The topic of embryonic stem cell research has been the subject of much political, religious, ethical and scientific debate. Embryonic stem cells should not be confused with stem cells obtained from the blood of adults or umbilical cord blood, which are used in stem cell transplants for patients with cancer and other life-threatening diseases.

Embryonic stem cells come from human embryos about five days after sperm fertilizes an egg. At this stage, the embryo is called a blastocyst and consists of between 50 and 150 cells, and is smaller than the period at the end of this sentence.

These embryos are created during infertility treatments or by scientists intending to use the stem cells for research. They are conceived in a laboratory, not in a woman's uterus.

For example, couples who have been unable to conceive a child may opt for infertility treatment. One option is in vitro fertilization, in which sperm from the man is mixed with eggs from the woman. In many cases, more than one embryo is created. Depending on the wishes of the couple, extra embryos that are not implanted in the woman's uterus may be frozen indefinitely, destroyed, donated to another infertile couple or donated for research.

It is estimated that 400,000 human embryos are frozen and stored at infertility clinics across the United States.

Many researchers believe that embryonic stem cells have much greater potential to treat and cure disease than do adult stem cells. The undifferentiated stem cells of a blastocyst have the potential to become brain, blood, kidney, lung, liver, heart, bone, nerve and skin cells, as well as the cells of every other tissue or organ in the body.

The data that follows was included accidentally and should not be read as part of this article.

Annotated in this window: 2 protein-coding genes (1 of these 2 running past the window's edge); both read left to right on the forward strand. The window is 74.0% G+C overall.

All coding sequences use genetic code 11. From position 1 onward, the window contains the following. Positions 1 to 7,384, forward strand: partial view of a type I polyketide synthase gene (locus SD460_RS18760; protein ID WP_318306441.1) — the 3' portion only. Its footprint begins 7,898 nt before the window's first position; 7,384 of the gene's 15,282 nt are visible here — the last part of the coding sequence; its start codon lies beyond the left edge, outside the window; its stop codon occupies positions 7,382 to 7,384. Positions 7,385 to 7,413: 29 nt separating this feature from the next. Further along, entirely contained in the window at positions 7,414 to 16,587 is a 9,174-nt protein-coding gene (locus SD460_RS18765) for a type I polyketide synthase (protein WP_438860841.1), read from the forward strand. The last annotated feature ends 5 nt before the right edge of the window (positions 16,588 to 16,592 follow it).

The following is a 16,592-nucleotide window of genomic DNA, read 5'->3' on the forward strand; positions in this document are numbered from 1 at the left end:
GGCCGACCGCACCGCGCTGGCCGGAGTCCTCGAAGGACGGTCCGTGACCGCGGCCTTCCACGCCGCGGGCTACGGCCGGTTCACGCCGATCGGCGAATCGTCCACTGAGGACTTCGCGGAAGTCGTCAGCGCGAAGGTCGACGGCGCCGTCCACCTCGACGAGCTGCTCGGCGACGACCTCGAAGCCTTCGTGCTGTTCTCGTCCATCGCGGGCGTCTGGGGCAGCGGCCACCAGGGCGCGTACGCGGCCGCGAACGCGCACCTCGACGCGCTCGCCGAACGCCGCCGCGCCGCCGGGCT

Adult stem cells (and stem cells from the umbilical cord of newborns) can only change into cells of one specific type, such as blood cells.

Adult stem cells have been studied since the 1960s, and the use of adult stem cell transplants for certain illnesses is well established.

Embryonic stem cell research began in 1998 when the first embryonic stem cells were isolated. Since this is a new field for researchers, no proven medical treatments have been developed yet.

The diseases and conditions researchers believe can be treated or cured with stem cells include:

• Spinal cord injuries causing paralysis

• Insulin-dependent diabetes

• Parkinson's disease

• Lou Gehrig's disease (amyotrophic lateral sclerosis)

• Muscular dystrophy

• Multiple sclerosis

• Heart failure

• Kidney failure

• Blindness

• Baldness

Scientists hope to develop methods by which embryonic stem cells can be used to create very specific types of cells, tissues or organs to treat these and other medical conditions.

Today, privately funded research institutes carry out most embryonic stem cell research in the United States. Since 2001, federal funding of embryonic stem cell research has been limited to research on already-existing stem cell lines. Other countries - Singapore, South Korea, China, Israel, Australia and the U.K. - fund embryonic stem cell research without this restriction.

Nearly everyone agrees that finding treatments for serious diseases should be a top priority for medical researchers, and that embryonic stem cell research may lead to important breakthroughs.

Opponents of embryonic stem cell research believe that using human embryos - which have the potential to develop into a fetus and to be born - is wrong because the embryos are being deprived of their capacity for life.

Proponents argue that using these embryos for research is right because of the potential to alleviate human suffering if treatments for serious diseases are developed. They also emphasize that these embryos are usually destroyed or frozen indefinitely, and are unlikely to be given the chance to develop to maturity.

Kathryn B. Brown is a family nurse practitioner with a master's degree in nursing from OHSU. Is there a health topic you would like to read about? Send ideas to You can find more local health news and information in the Health section at